I awoke on Day 6. It’s Tuesday. I’m starting to rely on this blog to keep track of what I’ve done and what day it is, as it’s all starting to blur together. I made some coffee and checked email. A local guy in a Suburu, still dripping in his wetsuit with a board in his car stopped alongside the bus. I thought he was just going to say hi, as everybody I’ve met on the road so far has been friendly and encouraging. But, this guy just wanted to hassle me for parking “on private property.” I informed him I was well outside the gate that was marked “private property,” and that he should move the sign if I was a problem. He wasn’t too happy with my response, so I told him I’d be moving on soon nonetheless. Whatever.
As I packed up, I realized that while I slept somebody had stolen my camp shower and collapsible water jug (which was clearly “private property.”) I guess that was their idea of an eye for an eye. I hope they get as much enjoyment out of it as I did. I went onto Amazon and ordered a new one to be delivered to my friends Greg and Amy’s house in Pacifica, where I’d be spending the next couple of days surfing with Greg’s crew of Ocean Beach hellmen.
But first, breakfast. As I’d clearly overstayed my welcome, I decided to grab some grub in Davenport. I pulled into the Davenport Roadhouse and ordered their Zucchini and Potato Latkes with eggs. One of the most original and tasty breakfasts I’ve ever had—and their coffee was excellent.
Davenport has some cool stuff, but don’t blink or you’ll blow right through. The bakery there is legendary, and Slow Coast might be the most awesome coffee shop in California. In an old Airstream, they have local, organic gifts, and award winning coffee, bread, and goat cheese. There’s also a tasting room for the Bonnie Doon winery. You could really spend a fun day here; breakfast, lunch, and dinner.
Davenport Landing is known as one of the coldest and sharkiest surf spots on the central California coast. I paddled out where a couple of other guys were surfing the left, but had heard that the right just south was a bigger wave, and rarely surfed.
It was sunny, which took some of the sting out of the cold water and wind. The northwest wind kept blowing me south and out of the lineup for the right, which was pretty inconsistent. Every time one would roll through, I would paddle back up to where it was breaking but by the time I got lined up, the set was done. After about 45 minutes of this futility, I decided to sit outside and catch some of the bigger lefts. They were fast and fun. This was by far the best surf I’d had on the trip so far, but probably only a “five” on a 10-scale.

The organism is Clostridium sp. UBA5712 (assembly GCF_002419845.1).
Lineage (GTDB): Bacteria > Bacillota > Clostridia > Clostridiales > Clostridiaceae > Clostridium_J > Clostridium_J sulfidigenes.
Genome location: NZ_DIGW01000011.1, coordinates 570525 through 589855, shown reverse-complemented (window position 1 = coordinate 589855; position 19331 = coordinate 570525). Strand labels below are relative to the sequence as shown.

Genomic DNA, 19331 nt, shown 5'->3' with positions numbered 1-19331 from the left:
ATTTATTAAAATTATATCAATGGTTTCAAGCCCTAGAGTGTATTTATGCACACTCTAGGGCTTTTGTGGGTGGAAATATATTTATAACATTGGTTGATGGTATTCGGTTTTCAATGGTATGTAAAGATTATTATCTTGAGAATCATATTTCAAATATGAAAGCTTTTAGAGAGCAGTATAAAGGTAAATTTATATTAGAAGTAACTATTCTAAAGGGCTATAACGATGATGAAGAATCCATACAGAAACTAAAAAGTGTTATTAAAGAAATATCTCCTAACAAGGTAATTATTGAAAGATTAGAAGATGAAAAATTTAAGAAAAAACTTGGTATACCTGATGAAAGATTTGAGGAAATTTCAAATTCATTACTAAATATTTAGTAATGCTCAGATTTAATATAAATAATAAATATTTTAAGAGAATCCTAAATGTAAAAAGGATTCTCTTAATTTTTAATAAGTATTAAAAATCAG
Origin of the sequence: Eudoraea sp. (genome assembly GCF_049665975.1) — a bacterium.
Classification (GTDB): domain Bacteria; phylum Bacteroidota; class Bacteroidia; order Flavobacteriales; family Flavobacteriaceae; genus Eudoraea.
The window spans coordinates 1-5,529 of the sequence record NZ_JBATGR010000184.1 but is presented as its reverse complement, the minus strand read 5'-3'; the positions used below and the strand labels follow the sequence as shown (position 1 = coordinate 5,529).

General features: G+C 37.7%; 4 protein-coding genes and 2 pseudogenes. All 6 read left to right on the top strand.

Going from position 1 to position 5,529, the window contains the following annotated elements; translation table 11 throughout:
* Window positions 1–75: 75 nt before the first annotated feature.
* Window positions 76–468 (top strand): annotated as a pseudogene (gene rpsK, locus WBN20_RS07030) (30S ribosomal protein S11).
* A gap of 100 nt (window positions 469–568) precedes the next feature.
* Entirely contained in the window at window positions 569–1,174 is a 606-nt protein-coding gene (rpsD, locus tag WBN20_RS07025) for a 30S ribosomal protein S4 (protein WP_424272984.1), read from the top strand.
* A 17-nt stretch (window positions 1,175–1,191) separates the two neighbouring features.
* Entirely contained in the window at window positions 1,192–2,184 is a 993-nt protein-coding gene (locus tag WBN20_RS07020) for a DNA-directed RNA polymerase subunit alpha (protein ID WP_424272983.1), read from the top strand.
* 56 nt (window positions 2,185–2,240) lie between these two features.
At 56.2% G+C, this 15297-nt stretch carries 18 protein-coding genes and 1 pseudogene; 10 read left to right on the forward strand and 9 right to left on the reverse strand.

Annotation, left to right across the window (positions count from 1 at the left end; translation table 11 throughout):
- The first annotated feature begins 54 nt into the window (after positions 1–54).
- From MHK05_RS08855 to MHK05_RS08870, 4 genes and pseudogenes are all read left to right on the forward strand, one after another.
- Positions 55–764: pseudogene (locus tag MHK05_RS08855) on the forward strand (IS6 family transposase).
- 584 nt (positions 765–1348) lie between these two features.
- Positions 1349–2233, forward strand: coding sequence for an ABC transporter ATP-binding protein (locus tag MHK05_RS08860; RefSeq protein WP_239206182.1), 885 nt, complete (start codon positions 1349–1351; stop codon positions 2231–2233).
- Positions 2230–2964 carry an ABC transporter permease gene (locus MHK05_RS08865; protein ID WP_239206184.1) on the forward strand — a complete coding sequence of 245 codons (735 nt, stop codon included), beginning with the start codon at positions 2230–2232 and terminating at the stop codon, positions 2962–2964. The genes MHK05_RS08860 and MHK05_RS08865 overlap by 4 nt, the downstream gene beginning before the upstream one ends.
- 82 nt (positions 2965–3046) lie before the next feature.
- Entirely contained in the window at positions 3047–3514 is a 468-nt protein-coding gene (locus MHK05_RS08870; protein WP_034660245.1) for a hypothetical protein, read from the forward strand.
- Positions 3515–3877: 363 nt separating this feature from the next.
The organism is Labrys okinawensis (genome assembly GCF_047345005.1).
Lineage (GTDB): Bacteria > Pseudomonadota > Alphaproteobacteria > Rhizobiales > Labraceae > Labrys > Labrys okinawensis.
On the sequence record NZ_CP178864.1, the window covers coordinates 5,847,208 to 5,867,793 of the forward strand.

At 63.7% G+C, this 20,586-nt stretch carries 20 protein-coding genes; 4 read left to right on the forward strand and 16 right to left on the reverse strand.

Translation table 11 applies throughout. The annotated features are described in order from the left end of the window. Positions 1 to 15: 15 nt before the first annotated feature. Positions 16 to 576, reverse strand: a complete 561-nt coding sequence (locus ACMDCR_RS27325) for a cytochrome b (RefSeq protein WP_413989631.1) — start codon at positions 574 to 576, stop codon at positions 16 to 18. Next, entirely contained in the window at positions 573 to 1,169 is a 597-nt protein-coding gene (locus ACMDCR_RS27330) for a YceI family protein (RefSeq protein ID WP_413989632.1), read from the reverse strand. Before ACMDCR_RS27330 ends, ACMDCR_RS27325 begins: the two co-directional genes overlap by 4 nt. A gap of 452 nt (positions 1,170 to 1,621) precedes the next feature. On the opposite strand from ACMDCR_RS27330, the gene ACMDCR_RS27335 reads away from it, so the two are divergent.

I hadn’t done the drive north through Half Moon Bay into Pacifica since they finished the Devil’s Slide tunnels. While I was anxious to get into Pacifica, I kept being lured by roadside signs. If there are two things I struggle to resist, it’s pie and breweries. And I couldn’t show up to a friend’s house empty handed.
As I hit the Pigeon Point Lighthouse, I knew I was getting close.
They did a fantastic job on the tunnels. The old pass was a nightmare of hairpins, cyclists, rockslides and glare. Now it’s just smooth sailing and opening up the cool towns from Montara to Half Moon Bay.
I hit Pacifica and hooked up with Greg Gubser, and his dogs. Duke is the biggest dog I’ve ever known. He’s a Newfoundland, who was trained as a diabetes alert dog for his son, Justin.
Justin and my son Devin went to middle school together. They were paired up because they were both diabetics. It was funny watching them together, as Devin was small for his age, and Justin was huge. Mutt and Jeff. Justin is just as big as his dog. They’re both gentle giants, though. Justin plays catcher and plays first base for the Purdue Boilermakers.
Greg and I took the dogs along the water for a walk. The views from the trail were spectacular. We watched half a dozen whales spouting off the coast as the sun set. It was really good to be back in Pacifica.
After the walk we drove back down to Half Moon Bay for one of the treats that keeps me coming back here. Barbara’s Fish Trap at Pillar Point Marina has the best fish and chips on the planet (sorry north London). With a giant bowl of chowder to share, I was in Atlantis.
Before we headed back, Greg stopped into the Harbor Patrol office to chat with his buddy, Chris Chang. Greg is a harbormaster and used to be stationed here. Pillar Point is where Mavericks is. If you’re not familiar with it, click the link. Chris is a super cool guy, a great surfer, and fisherman. It’s good to have guys like him on patrol at such a monster break.
Tomorrow, I need to get the bus looked at. I definitely developed an exhaust leak somewhere in Big Sur. She’s not quite right and I want to have her checked out before I tackle the Lost Coast this weekend.